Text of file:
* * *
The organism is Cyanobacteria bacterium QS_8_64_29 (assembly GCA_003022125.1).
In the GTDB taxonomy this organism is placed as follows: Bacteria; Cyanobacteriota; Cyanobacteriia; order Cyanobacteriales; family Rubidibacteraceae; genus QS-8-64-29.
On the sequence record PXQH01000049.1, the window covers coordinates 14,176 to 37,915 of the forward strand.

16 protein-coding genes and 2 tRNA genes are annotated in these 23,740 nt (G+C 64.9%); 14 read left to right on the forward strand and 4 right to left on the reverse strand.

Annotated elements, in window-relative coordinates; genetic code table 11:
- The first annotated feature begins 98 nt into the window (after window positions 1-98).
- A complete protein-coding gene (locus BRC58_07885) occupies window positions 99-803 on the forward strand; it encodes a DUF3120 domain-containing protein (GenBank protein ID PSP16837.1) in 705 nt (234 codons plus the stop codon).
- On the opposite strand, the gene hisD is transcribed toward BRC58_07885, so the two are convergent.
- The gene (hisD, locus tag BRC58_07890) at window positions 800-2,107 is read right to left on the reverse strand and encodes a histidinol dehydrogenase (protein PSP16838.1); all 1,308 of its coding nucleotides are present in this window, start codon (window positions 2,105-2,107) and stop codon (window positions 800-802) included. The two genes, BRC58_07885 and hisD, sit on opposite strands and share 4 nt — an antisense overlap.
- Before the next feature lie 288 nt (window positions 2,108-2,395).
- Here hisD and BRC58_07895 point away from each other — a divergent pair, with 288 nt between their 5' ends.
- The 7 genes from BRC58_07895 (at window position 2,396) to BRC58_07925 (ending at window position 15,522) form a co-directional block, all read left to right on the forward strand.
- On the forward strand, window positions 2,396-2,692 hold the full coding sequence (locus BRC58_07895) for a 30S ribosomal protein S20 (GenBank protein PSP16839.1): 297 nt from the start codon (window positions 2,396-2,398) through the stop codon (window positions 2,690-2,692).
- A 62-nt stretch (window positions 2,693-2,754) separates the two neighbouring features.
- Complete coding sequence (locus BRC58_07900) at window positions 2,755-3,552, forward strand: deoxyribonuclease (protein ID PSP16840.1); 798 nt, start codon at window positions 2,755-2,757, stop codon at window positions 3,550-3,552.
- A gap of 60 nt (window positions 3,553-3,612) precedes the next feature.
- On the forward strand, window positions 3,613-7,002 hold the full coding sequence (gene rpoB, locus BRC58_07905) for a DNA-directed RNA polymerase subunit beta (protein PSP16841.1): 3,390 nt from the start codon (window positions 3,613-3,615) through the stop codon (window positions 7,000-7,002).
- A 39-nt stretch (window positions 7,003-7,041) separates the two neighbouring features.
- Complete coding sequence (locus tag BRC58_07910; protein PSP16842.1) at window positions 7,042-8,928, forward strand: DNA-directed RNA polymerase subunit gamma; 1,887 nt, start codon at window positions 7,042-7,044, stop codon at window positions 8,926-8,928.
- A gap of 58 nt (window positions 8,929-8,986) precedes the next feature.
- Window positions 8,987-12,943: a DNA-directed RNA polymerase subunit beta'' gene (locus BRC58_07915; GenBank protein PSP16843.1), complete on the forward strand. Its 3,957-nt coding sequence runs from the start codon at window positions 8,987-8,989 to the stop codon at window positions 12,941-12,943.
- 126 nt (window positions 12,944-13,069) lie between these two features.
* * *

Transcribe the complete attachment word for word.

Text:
The organism is Cyanobacteria bacterium QS_8_64_29 (assembly GCA_003022125.1).
In the GTDB taxonomy this organism is placed as follows: Bacteria; Cyanobacteriota; Cyanobacteriia; order Cyanobacteriales; family Rubidibacteraceae; genus QS-8-64-29.
On the sequence record PXQH01000049.1, the window covers coordinates 14,176 to 37,915 of the forward strand.

16 protein-coding genes and 2 tRNA genes are annotated in these 23,740 nt (G+C 64.9%); 14 read left to right on the forward strand and 4 right to left on the reverse strand.

Annotated elements, in window-relative coordinates; genetic code table 11:
- The first annotated feature begins 98 nt into the window (after window positions 1-98).
- A complete protein-coding gene (locus BRC58_07885) occupies window positions 99-803 on the forward strand; it encodes a DUF3120 domain-containing protein (GenBank protein ID PSP16837.1) in 705 nt (234 codons plus the stop codon).
- On the opposite strand, the gene hisD is transcribed toward BRC58_07885, so the two are convergent.
- The gene (hisD, locus tag BRC58_07890) at window positions 800-2,107 is read right to left on the reverse strand and encodes a histidinol dehydrogenase (protein PSP16838.1); all 1,308 of its coding nucleotides are present in this window, start codon (window positions 2,105-2,107) and stop codon (window positions 800-802) included. The two genes, BRC58_07885 and hisD, sit on opposite strands and share 4 nt — an antisense overlap.
- Before the next feature lie 288 nt (window positions 2,108-2,395).
- Here hisD and BRC58_07895 point away from each other — a divergent pair, with 288 nt between their 5' ends.
- The 7 genes from BRC58_07895 (at window position 2,396) to BRC58_07925 (ending at window position 15,522) form a co-directional block, all read left to right on the forward strand.
- On the forward strand, window positions 2,396-2,692 hold the full coding sequence (locus BRC58_07895) for a 30S ribosomal protein S20 (GenBank protein PSP16839.1): 297 nt from the start codon (window positions 2,396-2,398) through the stop codon (window positions 2,690-2,692).
- A 62-nt stretch (window positions 2,693-2,754) separates the two neighbouring features.
- Complete coding sequence (locus BRC58_07900) at window positions 2,755-3,552, forward strand: deoxyribonuclease (protein ID PSP16840.1); 798 nt, start codon at window positions 2,755-2,757, stop codon at window positions 3,550-3,552.
- A gap of 60 nt (window positions 3,553-3,612) precedes the next feature.
- On the forward strand, window positions 3,613-7,002 hold the full coding sequence (gene rpoB, locus BRC58_07905) for a DNA-directed RNA polymerase subunit beta (protein PSP16841.1): 3,390 nt from the start codon (window positions 3,613-3,615) through the stop codon (window positions 7,000-7,002).
- A 39-nt stretch (window positions 7,003-7,041) separates the two neighbouring features.
- Complete coding sequence (locus tag BRC58_07910; protein PSP16842.1) at window positions 7,042-8,928, forward strand: DNA-directed RNA polymerase subunit gamma; 1,887 nt, start codon at window positions 7,042-7,044, stop codon at window positions 8,926-8,928.
- A gap of 58 nt (window positions 8,929-8,986) precedes the next feature.
- Window positions 8,987-12,943: a DNA-directed RNA polymerase subunit beta'' gene (locus BRC58_07915; GenBank protein PSP16843.1), complete on the forward strand. Its 3,957-nt coding sequence runs from the start codon at window positions 8,987-8,989 to the stop codon at window positions 12,941-12,943.
- 126 nt (window positions 12,944-13,069) lie between these two features.